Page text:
In a reassuring sign for Germany's precarious manufacturing sector, VW agreed to extend the current 2011 employment guarantee for a further three years.
The first stage of the deal applies to 91,000 workers in the firm's six western plants and factories – plus the Volkswagen Financial Services office in Braunschweig. A "performance-related remuneration component" was also agreed upon, as was
the hiring of apprentices based on how well they did during a training period.
In return, the company and employee representatives have agreed to work together to guarantee increased productivity.
The deal was struck between VW – which is Europe's biggest car producer – and the main auto workers' union, IG Metall. In a joint announcement on Tuesday in Hannover, they said the agreement would strengthen VW's competitiveness.
Roughly another 8,000 workers in the eastern plants at Zwickau, Chemnitz und Dresden are expected to strike a similar deal in March.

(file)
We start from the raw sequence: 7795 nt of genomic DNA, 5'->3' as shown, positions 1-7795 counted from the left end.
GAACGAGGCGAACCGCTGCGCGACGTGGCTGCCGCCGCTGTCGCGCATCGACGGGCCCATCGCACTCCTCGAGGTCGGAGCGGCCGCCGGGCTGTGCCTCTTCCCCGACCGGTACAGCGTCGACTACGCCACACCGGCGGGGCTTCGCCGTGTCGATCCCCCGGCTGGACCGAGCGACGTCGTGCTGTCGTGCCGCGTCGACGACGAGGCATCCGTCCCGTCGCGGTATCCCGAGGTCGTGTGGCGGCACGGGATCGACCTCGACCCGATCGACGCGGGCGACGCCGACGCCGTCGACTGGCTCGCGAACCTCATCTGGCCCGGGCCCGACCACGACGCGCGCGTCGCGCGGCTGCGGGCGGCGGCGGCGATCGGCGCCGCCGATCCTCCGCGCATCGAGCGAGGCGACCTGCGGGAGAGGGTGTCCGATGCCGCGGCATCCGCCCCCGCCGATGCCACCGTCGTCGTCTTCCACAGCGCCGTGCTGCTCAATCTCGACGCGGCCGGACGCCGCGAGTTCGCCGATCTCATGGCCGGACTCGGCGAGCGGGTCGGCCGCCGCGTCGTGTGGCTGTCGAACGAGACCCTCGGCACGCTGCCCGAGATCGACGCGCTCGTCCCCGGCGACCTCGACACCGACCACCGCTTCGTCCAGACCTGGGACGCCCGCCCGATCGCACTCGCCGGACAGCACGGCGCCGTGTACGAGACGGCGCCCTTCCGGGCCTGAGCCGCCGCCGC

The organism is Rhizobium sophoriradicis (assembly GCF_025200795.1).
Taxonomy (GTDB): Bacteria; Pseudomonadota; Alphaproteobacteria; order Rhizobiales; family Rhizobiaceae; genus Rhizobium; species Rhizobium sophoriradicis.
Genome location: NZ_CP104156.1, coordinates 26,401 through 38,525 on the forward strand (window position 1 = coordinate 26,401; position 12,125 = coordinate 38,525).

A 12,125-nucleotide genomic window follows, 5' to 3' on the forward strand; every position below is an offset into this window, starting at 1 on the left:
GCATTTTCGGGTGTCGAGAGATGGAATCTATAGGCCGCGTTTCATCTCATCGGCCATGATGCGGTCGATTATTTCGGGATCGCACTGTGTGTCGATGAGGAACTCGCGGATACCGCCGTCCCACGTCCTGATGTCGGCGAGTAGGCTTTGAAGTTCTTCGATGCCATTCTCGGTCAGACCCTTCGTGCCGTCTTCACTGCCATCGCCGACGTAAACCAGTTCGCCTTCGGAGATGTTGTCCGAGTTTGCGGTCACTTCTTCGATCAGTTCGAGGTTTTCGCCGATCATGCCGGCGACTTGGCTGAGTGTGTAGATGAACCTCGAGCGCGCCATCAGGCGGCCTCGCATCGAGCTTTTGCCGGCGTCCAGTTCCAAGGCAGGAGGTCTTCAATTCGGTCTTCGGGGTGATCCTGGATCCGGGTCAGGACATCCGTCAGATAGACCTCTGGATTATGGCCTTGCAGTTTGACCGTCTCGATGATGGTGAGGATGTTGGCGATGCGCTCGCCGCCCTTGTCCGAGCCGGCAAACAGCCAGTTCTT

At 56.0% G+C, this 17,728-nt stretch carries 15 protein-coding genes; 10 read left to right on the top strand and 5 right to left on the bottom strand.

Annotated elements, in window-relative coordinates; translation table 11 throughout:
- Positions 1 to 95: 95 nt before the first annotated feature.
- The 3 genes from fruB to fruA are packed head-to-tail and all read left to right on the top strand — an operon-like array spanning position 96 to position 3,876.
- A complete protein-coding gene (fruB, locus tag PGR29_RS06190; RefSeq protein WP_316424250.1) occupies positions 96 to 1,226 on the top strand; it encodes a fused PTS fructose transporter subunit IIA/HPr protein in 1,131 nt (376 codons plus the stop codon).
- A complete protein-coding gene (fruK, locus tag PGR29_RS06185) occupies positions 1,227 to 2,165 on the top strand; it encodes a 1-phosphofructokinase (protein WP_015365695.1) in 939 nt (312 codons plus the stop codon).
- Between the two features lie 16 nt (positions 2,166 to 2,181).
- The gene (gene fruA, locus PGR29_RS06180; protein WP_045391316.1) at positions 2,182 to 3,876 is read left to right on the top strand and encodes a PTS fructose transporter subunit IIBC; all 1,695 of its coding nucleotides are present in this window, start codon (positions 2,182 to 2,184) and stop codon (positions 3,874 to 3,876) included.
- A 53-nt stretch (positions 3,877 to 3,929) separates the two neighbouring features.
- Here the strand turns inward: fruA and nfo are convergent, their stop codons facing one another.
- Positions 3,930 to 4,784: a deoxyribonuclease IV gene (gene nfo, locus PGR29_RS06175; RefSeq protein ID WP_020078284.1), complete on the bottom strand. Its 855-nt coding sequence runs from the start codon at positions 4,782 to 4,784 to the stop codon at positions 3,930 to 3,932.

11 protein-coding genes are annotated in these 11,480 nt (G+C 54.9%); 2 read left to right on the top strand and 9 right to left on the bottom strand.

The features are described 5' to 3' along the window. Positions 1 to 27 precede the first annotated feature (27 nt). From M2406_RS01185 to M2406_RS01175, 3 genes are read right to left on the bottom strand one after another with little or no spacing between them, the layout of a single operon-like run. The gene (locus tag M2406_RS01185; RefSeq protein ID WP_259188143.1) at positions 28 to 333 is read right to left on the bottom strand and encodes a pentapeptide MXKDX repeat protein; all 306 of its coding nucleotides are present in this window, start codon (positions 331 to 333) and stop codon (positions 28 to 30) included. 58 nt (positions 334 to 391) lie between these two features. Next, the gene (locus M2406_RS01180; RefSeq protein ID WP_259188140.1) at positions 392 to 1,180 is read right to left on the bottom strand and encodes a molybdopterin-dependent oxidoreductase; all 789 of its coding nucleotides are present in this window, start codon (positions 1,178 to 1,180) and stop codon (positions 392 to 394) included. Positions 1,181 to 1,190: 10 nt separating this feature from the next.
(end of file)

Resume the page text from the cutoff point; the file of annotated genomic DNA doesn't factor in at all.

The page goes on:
The Lower Saxony district manager and chief negotiator for IG Metall, Hartmut Meine, said he was happy with the guarantee. It meant that more than 95,000 workers would be protected against layoffs for five years, he said.
"Workers have a safe job, are motivated and ready to contribute to an increase in productivity. That is the basis of Volkswagen's success," Meine said in a statement.
During the time of the economic crisis, firms in the metal and electronics industries could look to this deal as an example, he added.
As part of the deal, VW has committed – in accordance with collective labour agreements – to developing competitive industries relevant to car production, to secure workers jobs in the long term.